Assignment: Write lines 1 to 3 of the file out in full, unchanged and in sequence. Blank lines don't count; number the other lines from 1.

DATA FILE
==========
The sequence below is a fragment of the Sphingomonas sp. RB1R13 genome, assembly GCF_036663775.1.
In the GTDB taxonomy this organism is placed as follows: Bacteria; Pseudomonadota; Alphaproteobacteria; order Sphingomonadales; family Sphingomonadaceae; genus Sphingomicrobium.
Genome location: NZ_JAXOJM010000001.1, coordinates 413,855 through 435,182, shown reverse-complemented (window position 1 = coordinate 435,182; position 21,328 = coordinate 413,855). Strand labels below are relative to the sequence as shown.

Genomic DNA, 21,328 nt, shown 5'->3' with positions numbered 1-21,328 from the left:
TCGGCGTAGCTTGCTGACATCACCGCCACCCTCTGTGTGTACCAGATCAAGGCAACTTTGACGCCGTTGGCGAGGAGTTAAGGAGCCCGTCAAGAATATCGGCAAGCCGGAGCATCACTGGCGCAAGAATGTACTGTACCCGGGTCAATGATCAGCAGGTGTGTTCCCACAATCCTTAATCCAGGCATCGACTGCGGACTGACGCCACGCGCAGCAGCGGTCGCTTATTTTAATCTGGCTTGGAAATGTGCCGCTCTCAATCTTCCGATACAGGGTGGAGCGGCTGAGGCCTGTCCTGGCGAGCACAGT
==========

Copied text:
The sequence below is a fragment of the Sphingomonas sp. RB1R13 genome, assembly GCF_036663775.1.
In the GTDB taxonomy this organism is placed as follows: Bacteria; Pseudomonadota; Alphaproteobacteria; order Sphingomonadales; family Sphingomonadaceae; genus Sphingomicrobium.
Genome location: NZ_JAXOJM010000001.1, coordinates 413,855 through 435,182, shown reverse-complemented (window position 1 = coordinate 435,182; position 21,328 = coordinate 413,855). Strand labels below are relative to the sequence as shown.